Herbal Drugs: Reactions with other drugs or substances

Last modified: Sunday, 31. May 2009 - 4:03 pm

One in six patients taking prescription drugs is also taking one or more herbal drugs, according the Slone survey published in JAMA. The study’s authors concluded that this situation creates a high potential for adverse drug-herb interactions. Although most herbals have not been studied for possible interactions with prescription drugs, a few researchers are beginning to explore this potential problem. Following is a list of some herbal drugs commonly used in the United States and what is known about their interaction with conventional drugs.
Cranberry (Vaccinium macro carp on). Excessive intake of cranberry juice, used to treat urinary tract infections, may reduce the blood levels of certain drugs, including some antidepressants, antipsychotics, and morphine-based painkillers.
Dong quai (Angelica sinensis). One study in rabbits suggests that this herb can enhance the blood-thinning effect of the drug warfarin, although dong quai does not appear to have any blood-thinning ability on its own. (Herbalists believe dong quai relieves menstrual cramps, pre-menstrual syndrome, and many symptoms of menopause.)
Echinacea. Studies have so far found no drug interactions for this herb. In Germany, echinacea is often combined with antibiotics to treat bacterial infections, although no studies have evaluated the safety or effectiveness of this combination.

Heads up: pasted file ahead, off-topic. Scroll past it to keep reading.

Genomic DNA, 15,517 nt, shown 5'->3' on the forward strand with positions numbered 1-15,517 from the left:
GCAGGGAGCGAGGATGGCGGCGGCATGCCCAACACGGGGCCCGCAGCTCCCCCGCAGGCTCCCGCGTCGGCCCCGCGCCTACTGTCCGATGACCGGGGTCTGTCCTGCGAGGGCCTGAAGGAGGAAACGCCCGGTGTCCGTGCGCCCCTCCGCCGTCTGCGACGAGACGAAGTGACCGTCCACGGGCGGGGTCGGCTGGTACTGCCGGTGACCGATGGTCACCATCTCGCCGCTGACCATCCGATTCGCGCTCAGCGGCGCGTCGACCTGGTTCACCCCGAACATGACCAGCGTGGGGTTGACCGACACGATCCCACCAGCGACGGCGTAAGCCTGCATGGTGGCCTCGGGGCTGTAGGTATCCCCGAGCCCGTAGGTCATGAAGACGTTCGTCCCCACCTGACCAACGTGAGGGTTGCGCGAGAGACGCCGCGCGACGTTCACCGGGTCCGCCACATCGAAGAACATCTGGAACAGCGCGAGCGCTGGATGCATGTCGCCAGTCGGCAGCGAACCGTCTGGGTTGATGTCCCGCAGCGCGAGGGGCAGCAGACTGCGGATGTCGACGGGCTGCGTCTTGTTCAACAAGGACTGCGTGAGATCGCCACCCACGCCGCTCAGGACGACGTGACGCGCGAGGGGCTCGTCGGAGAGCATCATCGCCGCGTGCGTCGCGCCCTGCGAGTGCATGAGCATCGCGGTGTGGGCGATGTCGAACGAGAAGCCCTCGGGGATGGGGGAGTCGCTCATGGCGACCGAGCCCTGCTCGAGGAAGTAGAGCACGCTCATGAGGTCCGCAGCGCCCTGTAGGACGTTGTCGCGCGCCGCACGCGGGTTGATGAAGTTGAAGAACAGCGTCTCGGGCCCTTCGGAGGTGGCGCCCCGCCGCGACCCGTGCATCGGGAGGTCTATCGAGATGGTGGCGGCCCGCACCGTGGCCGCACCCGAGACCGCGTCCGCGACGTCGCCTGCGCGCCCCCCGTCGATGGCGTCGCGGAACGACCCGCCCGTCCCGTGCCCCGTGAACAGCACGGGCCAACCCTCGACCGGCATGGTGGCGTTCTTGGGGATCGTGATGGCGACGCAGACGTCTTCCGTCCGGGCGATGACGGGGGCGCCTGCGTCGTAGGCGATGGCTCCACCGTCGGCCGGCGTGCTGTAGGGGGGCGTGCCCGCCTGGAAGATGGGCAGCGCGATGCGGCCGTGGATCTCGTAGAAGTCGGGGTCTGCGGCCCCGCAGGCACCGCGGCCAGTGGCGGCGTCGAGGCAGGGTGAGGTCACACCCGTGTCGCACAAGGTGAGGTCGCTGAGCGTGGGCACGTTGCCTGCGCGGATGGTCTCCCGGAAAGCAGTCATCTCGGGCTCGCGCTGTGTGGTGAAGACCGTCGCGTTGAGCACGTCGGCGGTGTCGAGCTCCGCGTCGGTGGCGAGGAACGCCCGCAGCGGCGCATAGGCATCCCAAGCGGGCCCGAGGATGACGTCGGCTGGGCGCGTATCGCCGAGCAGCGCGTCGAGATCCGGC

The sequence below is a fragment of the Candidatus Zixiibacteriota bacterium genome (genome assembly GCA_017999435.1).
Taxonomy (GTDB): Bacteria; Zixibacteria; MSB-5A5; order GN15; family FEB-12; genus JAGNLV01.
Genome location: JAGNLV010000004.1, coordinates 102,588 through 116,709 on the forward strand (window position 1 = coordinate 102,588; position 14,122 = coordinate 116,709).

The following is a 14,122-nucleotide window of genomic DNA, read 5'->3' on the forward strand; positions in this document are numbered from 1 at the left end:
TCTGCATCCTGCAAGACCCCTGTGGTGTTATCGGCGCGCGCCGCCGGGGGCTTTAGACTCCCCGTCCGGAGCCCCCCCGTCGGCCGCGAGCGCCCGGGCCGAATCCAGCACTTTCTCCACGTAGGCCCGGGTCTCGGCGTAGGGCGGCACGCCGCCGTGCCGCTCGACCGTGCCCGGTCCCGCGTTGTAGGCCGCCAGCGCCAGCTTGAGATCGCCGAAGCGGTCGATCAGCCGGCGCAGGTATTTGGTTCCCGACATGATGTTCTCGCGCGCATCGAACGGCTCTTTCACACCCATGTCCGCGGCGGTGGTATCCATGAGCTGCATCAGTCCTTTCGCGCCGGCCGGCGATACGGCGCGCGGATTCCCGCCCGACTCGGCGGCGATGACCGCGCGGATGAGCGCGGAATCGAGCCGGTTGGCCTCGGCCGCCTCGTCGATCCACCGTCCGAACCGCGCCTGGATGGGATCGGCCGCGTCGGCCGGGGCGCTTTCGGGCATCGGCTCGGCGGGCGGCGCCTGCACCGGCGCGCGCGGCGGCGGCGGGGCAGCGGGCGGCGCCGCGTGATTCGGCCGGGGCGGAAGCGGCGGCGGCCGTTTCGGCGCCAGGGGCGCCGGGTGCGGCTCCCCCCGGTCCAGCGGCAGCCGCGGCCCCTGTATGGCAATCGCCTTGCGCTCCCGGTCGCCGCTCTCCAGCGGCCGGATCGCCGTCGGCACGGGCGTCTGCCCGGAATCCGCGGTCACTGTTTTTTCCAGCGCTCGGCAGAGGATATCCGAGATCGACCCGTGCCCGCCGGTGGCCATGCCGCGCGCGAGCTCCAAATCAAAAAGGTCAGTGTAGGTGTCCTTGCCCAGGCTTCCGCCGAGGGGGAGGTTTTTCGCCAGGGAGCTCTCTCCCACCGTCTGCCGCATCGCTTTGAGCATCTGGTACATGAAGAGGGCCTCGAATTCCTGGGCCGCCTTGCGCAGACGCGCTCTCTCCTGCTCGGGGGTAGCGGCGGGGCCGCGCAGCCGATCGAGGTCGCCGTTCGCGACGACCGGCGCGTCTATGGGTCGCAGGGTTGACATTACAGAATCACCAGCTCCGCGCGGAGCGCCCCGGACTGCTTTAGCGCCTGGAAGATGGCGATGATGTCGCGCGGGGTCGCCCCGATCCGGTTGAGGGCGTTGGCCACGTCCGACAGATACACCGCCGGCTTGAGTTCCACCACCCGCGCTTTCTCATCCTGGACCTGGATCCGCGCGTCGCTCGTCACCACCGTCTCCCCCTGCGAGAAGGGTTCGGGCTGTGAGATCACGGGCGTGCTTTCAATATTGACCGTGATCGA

Garlic. According to a study from the National Institutes of Health, garlic supplements sharply decrease the amount of the anti-HIV drug saquinavir in the body, presumably reducing the drug’s effectiveness. In addition, because of garlic’s apparent blood-thinning properties, it should be used with caution by patients who are already on blood-thinning drugs such as warfarin. One study indicated that patients taking both warfarin and garlic took longer to stop bleeding.
Ginkgo. Because this herb can inhibit blood platelet activity, it should be used cautiously with blood-thinning drugs such as warfarin, heparin, or even aspirin.
Ginseng. This herb may react with the drug phenelzine, causing headaches, tremors, and manic-like symptoms, according to reports. However, it is possible that the ginseng in these cases may have been contaminated with caffeine. Ginseng also lowers blood concentrations of alcohol and warfarin.
Kava. This anti-anxiety herb may react synergistically with (enhancing the effect of) drugs that affect the central nervous system, such as alcohol, barbiturates, or prescribed anti-anxiety drugs. One patient was hospitalized from a reaction between Xanax and kava extract. Herbalists often recommend combinations of kava and St. John’s wort to treat anxiety, but the safety of this combination has not been established.
St. John’s wort. Preliminary reports indicate that St. John’s wort may interfere with the anti-tumor drugs etoposide (VePesid), teniposide (Vumon), mitoxantrone (Novantrone), and doxorubicin (Adriamycin). This herb also lowers the amount of indinavir, an anti-retroviral drug used to treat HIV/AIDS, in the blood. Because St. John’s wort likely reduces the effect of other anti-retroviral drugs as well, people being treated for AIDS should avoid this herb.
Valerian {Valerian offtcinalis). No drug interactions have been reported, but animal studies suggest that valerian, used as a sedative and sleep aid, might increase the effects of barbiturates such as pentobarbital, hexobarbital, and thiopental.

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